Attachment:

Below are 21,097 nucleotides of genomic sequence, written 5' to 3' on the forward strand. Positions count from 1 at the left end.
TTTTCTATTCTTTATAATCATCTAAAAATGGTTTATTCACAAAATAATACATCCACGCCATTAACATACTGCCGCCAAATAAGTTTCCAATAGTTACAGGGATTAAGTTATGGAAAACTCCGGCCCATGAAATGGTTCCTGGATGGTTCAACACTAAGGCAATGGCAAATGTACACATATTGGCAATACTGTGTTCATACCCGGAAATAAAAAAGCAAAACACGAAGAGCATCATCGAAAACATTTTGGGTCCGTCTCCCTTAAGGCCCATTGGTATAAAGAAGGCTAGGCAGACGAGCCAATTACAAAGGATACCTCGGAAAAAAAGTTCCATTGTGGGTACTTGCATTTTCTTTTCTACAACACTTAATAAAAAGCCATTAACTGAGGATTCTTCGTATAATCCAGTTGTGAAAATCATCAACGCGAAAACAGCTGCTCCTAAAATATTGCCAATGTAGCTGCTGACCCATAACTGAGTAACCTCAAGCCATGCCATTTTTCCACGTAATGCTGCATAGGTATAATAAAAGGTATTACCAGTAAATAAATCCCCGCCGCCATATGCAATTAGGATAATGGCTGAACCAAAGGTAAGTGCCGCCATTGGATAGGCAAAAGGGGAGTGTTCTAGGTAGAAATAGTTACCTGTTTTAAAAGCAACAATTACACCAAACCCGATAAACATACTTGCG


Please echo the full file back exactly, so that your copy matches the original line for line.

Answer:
Below are 21,097 nucleotides of genomic sequence, written 5' to 3' on the forward strand. Positions count from 1 at the left end.
TTTTCTATTCTTTATAATCATCTAAAAATGGTTTATTCACAAAATAATACATCCACGCCATTAACATACTGCCGCCAAATAAGTTTCCAATAGTTACAGGGATTAAGTTATGGAAAACTCCGGCCCATGAAATGGTTCCTGGATGGTTCAACACTAAGGCAATGGCAAATGTACACATATTGGCAATACTGTGTTCATACCCGGAAATAAAAAAGCAAAACACGAAGAGCATCATCGAAAACATTTTGGGTCCGTCTCCCTTAAGGCCCATTGGTATAAAGAAGGCTAGGCAGACGAGCCAATTACAAAGGATACCTCGGAAAAAAAGTTCCATTGTGGGTACTTGCATTTTCTTTTCTACAACACTTAATAAAAAGCCATTAACTGAGGATTCTTCGTATAATCCAGTTGTGAAAATCATCAACGCGAAAACAGCTGCTCCTAAAATATTGCCAATGTAGCTGCTGACCCATAACTGAGTAACCTCAAGCCATGCCATTTTTCCACGTAATGCTGCATAGGTATAATAAAAGGTATTACCAGTAAATAAATCCCCGCCGCCATATGCAATTAGGATAATGGCTGAACCAAAGGTAAGTGCCGCCATTGGATAGGCAAAAGGGGAGTGTTCTAGGTAGAAATAGTTACCTGTTTTAAAAGCAACAATTACACCAAACCCGATAAACATACTTGCG